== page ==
NYC May Ban Employers from Seeking Salary History from Applicants
October 21, 2016
Will NYC Prevent Employers From Inquiring Into Applicants’ Salary History?
In 2016, major initiatives have been announced by federal, state and city governments to combat unequal pay for women. For example, the EEOC is requesting new information on EEO-1s that will better track information that reveals pay discrimination. As complicated as compliance with employment laws can be, the fact that employers increasingly are called to answer to three sovereigns whose laws do not coincide makes that job all the more complicated.The New York City Council is now deliberating over a new employment regulation that would prohibit businesses from inquiring into a job applicant’s salary history. Sponsors of the proposed bill maintain that it will help reduce the likelihood that women will be prejudiced by prior salary levels and help break the cycle of gender pay inequity.
The Proposed Bill – Int.1253
Under Int. 1253, it would be an unlawful discriminatory practice for an employer, employment agency, employee or agent thereof:
- To inquire, in writing or otherwise, about the salary history, including, but not limited to, compensation and benefits, of an applicant for employment. The bill defines “to inquire” as “to ask an applicant in writing or otherwise or to conduct a search of publicly available records or reports.”
- To rely on the salary history of an applicant for employment in determining the salary amount for such applicant at any stage in the employment process, including the contract, unless the applicant, unprompted, willingly disclosed the salary history to the employer, employment agency, employee or agent thereof.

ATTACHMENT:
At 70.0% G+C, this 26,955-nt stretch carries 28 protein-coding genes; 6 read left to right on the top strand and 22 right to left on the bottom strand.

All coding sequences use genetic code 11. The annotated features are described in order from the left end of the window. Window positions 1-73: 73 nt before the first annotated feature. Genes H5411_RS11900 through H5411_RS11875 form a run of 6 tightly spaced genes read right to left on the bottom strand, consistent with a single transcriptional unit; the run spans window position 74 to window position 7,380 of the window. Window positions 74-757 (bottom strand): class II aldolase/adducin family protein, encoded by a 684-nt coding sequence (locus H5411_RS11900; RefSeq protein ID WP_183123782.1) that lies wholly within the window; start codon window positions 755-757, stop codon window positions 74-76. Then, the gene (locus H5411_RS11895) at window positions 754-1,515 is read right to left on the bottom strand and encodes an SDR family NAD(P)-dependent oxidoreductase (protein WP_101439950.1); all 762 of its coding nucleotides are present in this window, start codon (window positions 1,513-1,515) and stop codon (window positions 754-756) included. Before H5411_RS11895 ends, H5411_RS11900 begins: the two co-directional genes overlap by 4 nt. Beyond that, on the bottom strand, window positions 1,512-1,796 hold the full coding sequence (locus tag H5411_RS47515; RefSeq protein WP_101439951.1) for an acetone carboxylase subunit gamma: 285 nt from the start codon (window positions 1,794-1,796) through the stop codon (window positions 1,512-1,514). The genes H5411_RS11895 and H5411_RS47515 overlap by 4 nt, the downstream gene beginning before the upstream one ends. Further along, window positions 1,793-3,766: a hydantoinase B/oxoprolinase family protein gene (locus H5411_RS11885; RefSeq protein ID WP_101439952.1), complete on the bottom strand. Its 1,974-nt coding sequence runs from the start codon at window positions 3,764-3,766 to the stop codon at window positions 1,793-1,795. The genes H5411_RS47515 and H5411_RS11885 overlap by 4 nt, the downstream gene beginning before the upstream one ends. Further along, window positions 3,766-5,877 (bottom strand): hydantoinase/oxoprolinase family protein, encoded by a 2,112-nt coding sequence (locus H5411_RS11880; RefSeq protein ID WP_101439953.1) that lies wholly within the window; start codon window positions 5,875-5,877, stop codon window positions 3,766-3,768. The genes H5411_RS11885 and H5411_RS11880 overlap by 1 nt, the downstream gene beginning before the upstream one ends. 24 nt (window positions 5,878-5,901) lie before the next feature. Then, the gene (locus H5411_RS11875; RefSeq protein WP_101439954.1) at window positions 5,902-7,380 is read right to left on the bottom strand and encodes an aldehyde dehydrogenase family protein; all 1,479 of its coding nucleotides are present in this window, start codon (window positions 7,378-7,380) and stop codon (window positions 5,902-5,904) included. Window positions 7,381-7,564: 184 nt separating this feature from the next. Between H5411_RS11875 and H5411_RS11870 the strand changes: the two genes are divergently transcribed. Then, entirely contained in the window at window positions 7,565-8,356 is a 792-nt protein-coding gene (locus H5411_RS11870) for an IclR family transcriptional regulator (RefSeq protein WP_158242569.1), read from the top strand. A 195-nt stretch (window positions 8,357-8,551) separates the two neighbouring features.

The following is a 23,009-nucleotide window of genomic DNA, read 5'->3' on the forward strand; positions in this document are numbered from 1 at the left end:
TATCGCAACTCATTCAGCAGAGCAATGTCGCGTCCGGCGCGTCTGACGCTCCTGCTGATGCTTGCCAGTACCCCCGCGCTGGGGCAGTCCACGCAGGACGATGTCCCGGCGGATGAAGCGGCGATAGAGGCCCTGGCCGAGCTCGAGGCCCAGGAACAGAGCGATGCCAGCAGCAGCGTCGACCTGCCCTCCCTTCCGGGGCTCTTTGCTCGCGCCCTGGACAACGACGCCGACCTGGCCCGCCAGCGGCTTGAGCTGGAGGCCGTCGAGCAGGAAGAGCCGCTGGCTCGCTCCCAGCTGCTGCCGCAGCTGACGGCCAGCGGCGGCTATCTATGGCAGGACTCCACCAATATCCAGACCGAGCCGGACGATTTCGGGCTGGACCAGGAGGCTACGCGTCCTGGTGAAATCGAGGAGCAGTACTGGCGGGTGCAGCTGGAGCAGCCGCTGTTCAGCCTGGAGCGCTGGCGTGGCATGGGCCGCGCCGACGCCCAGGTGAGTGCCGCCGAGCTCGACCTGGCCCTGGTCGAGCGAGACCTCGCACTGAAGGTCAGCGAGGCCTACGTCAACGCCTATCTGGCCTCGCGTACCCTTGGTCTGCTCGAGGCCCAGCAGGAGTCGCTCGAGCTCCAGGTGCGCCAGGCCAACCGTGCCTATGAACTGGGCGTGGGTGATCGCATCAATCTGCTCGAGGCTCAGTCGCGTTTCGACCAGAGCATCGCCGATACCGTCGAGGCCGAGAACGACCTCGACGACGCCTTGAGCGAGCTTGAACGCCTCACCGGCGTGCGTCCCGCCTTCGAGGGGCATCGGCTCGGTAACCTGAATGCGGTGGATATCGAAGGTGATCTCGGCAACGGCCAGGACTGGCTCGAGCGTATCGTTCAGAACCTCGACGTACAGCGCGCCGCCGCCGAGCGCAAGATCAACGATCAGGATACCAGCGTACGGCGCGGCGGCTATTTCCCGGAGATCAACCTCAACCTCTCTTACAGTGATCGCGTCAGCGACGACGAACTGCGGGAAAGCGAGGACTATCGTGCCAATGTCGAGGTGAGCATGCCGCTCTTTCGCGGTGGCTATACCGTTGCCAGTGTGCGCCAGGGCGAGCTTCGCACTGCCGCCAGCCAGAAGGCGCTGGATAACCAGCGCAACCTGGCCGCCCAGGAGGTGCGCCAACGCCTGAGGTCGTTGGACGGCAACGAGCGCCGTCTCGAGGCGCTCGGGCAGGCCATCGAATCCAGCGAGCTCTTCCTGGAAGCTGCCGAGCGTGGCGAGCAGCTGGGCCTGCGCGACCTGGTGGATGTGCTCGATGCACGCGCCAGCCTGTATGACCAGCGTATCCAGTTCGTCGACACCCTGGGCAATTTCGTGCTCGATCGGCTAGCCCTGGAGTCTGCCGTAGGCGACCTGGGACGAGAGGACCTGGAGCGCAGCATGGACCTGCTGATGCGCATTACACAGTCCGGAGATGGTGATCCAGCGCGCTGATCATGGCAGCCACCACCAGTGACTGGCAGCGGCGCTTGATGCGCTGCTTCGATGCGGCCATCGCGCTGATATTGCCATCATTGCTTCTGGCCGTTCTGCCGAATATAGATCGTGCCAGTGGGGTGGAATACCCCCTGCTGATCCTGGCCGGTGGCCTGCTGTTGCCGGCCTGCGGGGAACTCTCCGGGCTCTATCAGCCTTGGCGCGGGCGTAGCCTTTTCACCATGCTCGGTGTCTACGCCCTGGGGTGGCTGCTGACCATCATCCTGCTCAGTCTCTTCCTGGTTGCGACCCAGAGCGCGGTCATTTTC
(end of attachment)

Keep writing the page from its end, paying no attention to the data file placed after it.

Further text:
Notably, Int. 1253 would not apply to any actions taken by an NYC employer or employment agency pursuant to any federal, state or local law that authorizes the disclosure or verification of salary history for employment purposes.
What’s next for the bill?
Since being introduced on August 16, 2016, the salary inquiry bill has garnered the support of 28 City Council Members. Should the measure continue to progress, Mayor Bill de Blasio is expected to sign it. The new requirements would take effect 120 days from enactment.
Massachusetts recently passed similar legislation. The New Jersey State Assembly is considering a bill (A-4119) that would amend the New Jersey Law Against Discrimination (NJLAD) to ban employers from seeking salary information from prospective job applicants.
We will be closely tracking the status of the bill and will post updates as they become available. Should the bill become law, New York City employers will likely be required to amend their hiring practices, including those related to job applications, employee interviews, and salary negotiation.
Do you have any questions? Would you like to discuss the matter further? If so, please contact me, Gary Young, at 201-806-3364.